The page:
In this guest feature, James McErlean, GM, Headspace for Work, Europe, discusses why HR leaders need to bring compassion to the table when managing their workforces.
Uncertainty affects the mind. Nearly seven in ten feel their anxiety increased following the extension of lockdown, while half have felt nervous and stressed due to not knowing when it will be over.
With the easing of lockdown on the horizon, some employees may be concerned about returning to the office and using public transport. Others may be worried about the prospect of continuing to work remotely, with social distancing set to continue for some time.
Now more than ever, HR leaders need to cultivate the right kind of leadership among managers – showing transparency, compassion and pointing employees towards techniques proven to alleviate stress and anxiety.
Keeping people informed and together
It’s totally understandable that in this uncertain climate, employees are going to be wanting to know more about their future, such as when they are going back to the office and reassurances about company performance. While this isn’t information leaders can always share immediately, it’s advisable to keep everyone updated on company plans and objectives as best they can.
It’s a good idea to schedule weekly check-ins, where company updates are shared in an open and transparent way over video conferencing tools, such as Zoom. HR Leaders should continue to ensure that individuals understand what’s expected from them, so that everyone is clear on what they need to do. Recognising outstanding contributions is also really important, giving praise when it is deserved and ensuring success stories are shared across organisations wherever possible to motivate and inspire others.
Alongside scheduling regular check-ins, HR leaders should look to encourage their organisations to set up COVID taskforces that meet virtually every day and share communications with the entire company, covering various ways people can support each other and their local community. Our own experience at Headspace shows this is vital in keeping colleagues connected and ensuring they feel supported.
By sharing information with employees, HR leaders won’t just empower and engage their employees during this difficult period, but they’ll provide much-needed stability during this period of unprecedented upheaval and uncertainty.
Getting the best out of a workforce is really difficult if leaders don’t empathise with employees and strive to understand the pressures they might be facing. HR leaders have a leading role to play in cultivating a more compassionate attitude among managers, helping them to show understanding and empathy.
Firstly, HR leaders should encourage managers to check in with their teams on video and use relevant instant messaging tools where possible to maintain a sense of normality. They also need to work to identify any unsaid signs of stress and anxiety. When checking in with team members, they should try to observe subtle cues that go beyond what they say. These can often be revealed in an employee’s energy levels or tone of voice.
It’s also vital to acknowledge that a wide range of emotions will be felt across the team. Taking the time to understand the diversity of experiences and backgrounds at play and to really listen, without judgement, and allow staff to express how they feel mentally and physically.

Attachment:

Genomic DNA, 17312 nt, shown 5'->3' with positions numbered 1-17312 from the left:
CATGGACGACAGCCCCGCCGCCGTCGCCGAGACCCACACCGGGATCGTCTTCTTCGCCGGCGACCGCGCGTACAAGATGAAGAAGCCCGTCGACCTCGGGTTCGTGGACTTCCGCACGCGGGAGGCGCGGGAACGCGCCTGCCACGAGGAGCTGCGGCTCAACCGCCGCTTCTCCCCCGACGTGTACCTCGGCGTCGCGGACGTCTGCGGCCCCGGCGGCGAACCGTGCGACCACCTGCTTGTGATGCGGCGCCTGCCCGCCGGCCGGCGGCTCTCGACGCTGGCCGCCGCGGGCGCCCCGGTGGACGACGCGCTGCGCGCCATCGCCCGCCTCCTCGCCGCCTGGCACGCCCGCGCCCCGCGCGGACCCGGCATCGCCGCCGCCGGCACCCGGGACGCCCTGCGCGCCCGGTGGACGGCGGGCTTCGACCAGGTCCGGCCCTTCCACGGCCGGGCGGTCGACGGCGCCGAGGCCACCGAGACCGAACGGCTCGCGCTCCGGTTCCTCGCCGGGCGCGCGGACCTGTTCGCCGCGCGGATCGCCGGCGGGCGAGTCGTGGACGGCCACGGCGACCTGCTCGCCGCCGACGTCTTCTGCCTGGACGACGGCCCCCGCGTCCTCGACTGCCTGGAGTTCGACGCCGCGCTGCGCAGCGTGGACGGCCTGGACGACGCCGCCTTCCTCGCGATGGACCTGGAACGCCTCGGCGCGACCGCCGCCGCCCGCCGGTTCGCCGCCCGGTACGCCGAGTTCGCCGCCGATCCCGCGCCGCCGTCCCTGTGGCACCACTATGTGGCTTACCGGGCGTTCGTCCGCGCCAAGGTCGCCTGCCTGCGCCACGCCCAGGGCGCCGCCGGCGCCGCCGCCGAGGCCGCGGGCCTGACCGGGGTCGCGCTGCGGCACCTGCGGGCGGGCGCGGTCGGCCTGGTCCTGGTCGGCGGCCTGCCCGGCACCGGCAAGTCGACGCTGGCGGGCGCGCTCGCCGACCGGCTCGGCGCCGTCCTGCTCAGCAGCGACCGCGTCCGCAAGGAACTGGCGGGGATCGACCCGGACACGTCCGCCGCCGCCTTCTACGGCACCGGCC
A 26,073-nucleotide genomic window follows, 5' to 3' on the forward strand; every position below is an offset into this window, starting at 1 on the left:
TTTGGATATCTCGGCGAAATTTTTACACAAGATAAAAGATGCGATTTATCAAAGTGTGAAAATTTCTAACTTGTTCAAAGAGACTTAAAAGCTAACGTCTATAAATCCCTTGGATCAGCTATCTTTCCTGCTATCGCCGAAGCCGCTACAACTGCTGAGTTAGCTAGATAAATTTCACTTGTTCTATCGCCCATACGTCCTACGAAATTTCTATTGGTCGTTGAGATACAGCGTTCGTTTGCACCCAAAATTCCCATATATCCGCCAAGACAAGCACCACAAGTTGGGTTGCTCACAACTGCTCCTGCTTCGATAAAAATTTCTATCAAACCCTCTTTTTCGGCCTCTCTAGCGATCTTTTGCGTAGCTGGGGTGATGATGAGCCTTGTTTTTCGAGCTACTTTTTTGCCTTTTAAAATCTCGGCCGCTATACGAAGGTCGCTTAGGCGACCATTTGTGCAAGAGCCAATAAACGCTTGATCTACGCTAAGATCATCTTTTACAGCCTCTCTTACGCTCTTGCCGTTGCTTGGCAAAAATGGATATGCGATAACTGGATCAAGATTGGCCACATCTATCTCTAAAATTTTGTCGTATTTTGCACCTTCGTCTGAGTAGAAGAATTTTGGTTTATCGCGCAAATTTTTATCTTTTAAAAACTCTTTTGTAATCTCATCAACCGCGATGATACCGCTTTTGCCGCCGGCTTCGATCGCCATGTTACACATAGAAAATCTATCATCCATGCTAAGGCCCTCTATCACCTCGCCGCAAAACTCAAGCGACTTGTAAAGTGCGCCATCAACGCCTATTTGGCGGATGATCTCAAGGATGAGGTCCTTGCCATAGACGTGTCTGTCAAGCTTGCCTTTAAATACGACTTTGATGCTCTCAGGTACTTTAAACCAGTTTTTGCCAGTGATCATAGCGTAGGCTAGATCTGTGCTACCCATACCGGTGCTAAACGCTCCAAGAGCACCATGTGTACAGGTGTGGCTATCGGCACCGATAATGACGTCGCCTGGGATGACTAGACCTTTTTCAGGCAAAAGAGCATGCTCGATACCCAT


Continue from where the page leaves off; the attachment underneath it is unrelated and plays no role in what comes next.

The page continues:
Showing flexibility is crucial, too – whether that’s allowing employees to change their working hours if they need to visit an elderly relative, or, when people do return to work, adapting so those most reliant on public transport have the option to continue to work remotely.
Business leaders also need to think about being kinder to themselves. This might involve setting some time to read, going for a walk at lunchtime, or setting aside ten minutes to meditate. Practising meditation cultivates a softer, kinder mentality and enables leaders to direct feelings of goodwill towards others.
HR leaders should encourage managers not just to look after their colleagues, but themselves, too.
The benefits of mindfulness
Mindfulness and meditation might not be the first HR tool people turn to in a time of crisis, but evidence shows that they are indispensable for managing stress levels and while supporting morale and productivity. Pointing people in the direction of these practices will nurture a more compassionate leadership style.
Studies have shown that meditation can help people focus, switch between tasks less frequently and enjoy their work more. A scientific study has shown that using mindfulness for 30 days reduced stress by a third (32%) while improving focus by 14%.
Alongside these benefits, meditation can help individuals experience a greater sense of flow from one moment to another and learn to be more comfortable with change. By encouraging employees to think more mindfully, HR leaders and business leaders can help them learn to be more comfortable with the unknown and learn to take each day as it comes.
A mindful future
With social distancing and remote working likely to persist over the long-term, HR leaders should not see mindfulness and meditation as a temporary fix. In fact, these are tools that should be implemented within long-term strategies for supporting mental health in the workplace.
By embracing mindfulness and meditation, employees can become more aware of their stress levels, without becoming overwhelmed by them. They will also learn to identify stress triggers and approach those situations more mindfully – leading ultimately to a healthier, happier and higher-performing workforce.